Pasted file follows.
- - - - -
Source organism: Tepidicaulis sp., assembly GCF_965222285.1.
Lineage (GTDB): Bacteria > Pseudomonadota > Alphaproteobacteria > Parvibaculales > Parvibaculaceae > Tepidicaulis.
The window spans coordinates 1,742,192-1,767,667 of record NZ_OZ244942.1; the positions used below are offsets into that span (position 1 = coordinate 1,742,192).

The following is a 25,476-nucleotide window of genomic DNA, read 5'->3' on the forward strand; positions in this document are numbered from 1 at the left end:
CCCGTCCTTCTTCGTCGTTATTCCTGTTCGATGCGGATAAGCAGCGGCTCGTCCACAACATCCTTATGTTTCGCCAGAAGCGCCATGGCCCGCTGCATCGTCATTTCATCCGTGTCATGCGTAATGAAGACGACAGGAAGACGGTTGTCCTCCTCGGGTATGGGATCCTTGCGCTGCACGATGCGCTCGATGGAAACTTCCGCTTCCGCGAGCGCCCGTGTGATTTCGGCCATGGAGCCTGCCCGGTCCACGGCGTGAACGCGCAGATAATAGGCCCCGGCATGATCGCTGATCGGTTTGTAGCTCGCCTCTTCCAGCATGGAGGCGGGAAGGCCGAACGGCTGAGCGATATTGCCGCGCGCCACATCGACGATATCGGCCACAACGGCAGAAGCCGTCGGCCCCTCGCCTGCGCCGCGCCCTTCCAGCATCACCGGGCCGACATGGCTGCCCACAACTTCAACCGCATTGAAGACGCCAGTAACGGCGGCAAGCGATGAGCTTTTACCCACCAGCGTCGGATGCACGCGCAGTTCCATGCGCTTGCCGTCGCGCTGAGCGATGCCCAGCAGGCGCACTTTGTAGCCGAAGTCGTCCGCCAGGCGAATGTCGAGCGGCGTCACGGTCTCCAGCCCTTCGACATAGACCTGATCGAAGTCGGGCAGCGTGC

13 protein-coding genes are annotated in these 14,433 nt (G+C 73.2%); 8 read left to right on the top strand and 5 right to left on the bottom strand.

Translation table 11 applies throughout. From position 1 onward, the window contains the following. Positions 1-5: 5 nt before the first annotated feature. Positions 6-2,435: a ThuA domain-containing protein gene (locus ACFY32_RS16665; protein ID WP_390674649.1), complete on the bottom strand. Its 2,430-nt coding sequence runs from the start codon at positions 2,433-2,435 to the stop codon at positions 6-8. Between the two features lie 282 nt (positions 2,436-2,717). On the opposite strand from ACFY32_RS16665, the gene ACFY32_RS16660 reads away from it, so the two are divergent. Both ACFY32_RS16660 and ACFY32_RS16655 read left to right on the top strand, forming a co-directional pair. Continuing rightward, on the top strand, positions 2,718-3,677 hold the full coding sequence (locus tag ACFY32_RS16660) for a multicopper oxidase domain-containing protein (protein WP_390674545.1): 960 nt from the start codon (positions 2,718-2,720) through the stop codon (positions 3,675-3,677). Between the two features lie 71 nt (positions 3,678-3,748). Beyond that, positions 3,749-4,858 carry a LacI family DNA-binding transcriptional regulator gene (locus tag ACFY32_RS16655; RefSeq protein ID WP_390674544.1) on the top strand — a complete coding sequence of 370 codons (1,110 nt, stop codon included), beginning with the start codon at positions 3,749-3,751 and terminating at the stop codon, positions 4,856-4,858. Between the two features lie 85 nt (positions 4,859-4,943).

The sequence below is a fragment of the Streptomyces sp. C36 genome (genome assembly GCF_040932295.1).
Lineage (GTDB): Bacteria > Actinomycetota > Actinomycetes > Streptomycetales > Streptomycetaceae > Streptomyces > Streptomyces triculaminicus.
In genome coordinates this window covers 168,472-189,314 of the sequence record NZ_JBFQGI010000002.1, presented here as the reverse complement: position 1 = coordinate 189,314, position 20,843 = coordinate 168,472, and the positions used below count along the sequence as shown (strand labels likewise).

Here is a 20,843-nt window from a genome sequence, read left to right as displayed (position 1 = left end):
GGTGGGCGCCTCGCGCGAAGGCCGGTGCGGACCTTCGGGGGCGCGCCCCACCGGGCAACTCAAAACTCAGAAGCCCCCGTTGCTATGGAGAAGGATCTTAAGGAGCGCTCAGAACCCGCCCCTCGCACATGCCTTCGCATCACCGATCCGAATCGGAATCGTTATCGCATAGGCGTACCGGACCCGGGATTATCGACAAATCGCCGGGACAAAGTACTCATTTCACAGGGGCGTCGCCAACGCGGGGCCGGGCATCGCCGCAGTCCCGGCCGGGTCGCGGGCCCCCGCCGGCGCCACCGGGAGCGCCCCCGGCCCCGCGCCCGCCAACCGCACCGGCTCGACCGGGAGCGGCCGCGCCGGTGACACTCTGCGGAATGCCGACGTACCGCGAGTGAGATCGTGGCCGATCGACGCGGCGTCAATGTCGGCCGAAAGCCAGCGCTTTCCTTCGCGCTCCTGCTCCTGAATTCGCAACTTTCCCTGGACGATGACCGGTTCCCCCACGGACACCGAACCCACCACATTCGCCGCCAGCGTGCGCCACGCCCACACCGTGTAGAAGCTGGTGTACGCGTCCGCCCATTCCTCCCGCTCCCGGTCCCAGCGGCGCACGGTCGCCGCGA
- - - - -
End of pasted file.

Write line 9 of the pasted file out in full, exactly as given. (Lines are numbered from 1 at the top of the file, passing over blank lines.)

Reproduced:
Lineage (GTDB): Bacteria > Actinomycetota > Actinomycetes > Streptomycetales > Streptomycetaceae > Streptomyces > Streptomyces triculaminicus.